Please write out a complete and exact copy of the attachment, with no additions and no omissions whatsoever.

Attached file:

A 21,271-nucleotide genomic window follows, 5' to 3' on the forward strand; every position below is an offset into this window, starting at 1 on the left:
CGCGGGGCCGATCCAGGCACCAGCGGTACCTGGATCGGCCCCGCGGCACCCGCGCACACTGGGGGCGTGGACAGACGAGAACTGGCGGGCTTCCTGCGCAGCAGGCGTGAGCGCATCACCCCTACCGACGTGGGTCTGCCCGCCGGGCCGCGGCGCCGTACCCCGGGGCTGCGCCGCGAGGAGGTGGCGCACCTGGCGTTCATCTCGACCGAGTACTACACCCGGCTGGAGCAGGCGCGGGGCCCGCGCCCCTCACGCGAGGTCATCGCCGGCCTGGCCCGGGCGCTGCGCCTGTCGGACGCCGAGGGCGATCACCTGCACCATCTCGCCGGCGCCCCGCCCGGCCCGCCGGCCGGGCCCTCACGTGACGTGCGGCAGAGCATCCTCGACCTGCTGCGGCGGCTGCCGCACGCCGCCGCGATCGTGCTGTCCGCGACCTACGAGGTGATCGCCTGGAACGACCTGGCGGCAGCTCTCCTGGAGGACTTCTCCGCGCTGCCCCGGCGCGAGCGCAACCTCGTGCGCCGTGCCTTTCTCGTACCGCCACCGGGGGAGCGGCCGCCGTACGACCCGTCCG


A 21,271-nucleotide genomic window follows, 5' to 3' on the forward strand; every position below is an offset into this window, starting at 1 on the left:
CGCGGGGCCGATCCAGGCACCAGCGGTACCTGGATCGGCCCCGCGGCACCCGCGCACACTGGGGGCGTGGACAGACGAGAACTGGCGGGCTTCCTGCGCAGCAGGCGTGAGCGCATCACCCCTACCGACGTGGGTCTGCCCGCCGGGCCGCGGCGCCGTACCCCGGGGCTGCGCCGCGAGGAGGTGGCGCACCTGGCGTTCATCTCGACCGAGTACTACACCCGGCTGGAGCAGGCGCGGGGCCCGCGCCCCTCACGCGAGGTCATCGCCGGCCTGGCCCGGGCGCTGCGCCTGTCGGACGCCGAGGGCGATCACCTGCACCATCTCGCCGGCGCCCCGCCCGGCCCGCCGGCCGGGCCCTCACGTGACGTGCGGCAGAGCATCCTCGACCTGCTGCGGCGGCTGCCGCACGCCGCCGCGATCGTGCTGTCCGCGACCTACGAGGTGATCGCCTGGAACGACCTGGCGGCAGCTCTCCTGGAGGACTTCTCCGCGCTGCCCCGGCGCGAGCGCAACCTCGTGCGCCGTGCCTTTCTCGTACCGCCACCGGGGGAGCGGCCGCCGTACGACCCGTCCG